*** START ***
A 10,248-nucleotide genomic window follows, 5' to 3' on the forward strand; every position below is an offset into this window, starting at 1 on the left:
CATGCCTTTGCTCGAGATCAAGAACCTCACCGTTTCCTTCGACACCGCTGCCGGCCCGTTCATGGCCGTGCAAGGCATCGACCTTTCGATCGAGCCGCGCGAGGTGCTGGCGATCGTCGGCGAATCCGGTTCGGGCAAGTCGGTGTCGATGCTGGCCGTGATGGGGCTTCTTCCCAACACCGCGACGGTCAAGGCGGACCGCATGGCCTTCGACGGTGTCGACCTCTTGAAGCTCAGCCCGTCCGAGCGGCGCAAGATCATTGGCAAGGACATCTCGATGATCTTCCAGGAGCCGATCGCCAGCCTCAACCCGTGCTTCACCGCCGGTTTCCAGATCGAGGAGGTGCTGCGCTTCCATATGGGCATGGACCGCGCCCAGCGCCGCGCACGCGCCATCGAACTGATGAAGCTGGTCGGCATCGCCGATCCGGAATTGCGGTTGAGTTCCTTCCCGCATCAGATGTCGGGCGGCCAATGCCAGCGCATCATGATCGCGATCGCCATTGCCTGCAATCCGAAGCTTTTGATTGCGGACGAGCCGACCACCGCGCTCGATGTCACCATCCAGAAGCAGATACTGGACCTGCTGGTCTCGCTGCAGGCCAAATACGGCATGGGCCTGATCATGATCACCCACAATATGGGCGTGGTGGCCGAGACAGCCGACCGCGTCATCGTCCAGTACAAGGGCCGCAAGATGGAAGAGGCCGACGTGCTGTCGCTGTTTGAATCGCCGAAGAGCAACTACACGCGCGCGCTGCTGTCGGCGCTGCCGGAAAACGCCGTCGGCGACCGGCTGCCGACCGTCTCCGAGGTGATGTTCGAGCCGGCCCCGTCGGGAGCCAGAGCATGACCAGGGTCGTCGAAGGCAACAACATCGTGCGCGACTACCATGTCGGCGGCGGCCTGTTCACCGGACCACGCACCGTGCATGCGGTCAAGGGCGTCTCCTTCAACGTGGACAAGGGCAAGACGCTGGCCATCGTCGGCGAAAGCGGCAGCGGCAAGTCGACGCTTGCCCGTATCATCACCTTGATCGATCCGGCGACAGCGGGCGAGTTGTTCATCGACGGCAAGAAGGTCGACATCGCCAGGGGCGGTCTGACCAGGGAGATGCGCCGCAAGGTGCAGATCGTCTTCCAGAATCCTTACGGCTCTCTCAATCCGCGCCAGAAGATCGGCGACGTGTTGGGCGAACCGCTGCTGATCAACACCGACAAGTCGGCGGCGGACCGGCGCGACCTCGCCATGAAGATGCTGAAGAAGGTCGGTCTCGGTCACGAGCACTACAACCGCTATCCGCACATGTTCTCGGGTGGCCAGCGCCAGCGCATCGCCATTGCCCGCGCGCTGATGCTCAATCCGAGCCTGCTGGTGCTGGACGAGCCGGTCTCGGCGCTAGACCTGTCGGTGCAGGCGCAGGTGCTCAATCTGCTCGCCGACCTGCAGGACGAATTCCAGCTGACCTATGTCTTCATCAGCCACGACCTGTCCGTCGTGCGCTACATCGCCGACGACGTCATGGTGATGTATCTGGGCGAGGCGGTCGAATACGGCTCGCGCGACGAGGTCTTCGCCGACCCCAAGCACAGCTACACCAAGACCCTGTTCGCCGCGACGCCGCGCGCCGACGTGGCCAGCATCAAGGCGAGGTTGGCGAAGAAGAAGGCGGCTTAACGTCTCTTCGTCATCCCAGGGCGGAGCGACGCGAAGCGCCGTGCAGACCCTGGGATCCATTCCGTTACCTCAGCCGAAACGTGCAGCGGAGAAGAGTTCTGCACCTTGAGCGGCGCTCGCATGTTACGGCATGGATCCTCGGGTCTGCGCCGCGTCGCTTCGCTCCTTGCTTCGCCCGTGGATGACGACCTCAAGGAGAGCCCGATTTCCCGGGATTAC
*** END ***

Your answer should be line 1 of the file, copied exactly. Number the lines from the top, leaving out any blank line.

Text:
A 10,248-nucleotide genomic window follows, 5' to 3' on the forward strand; every position below is an offset into this window, starting at 1 on the left: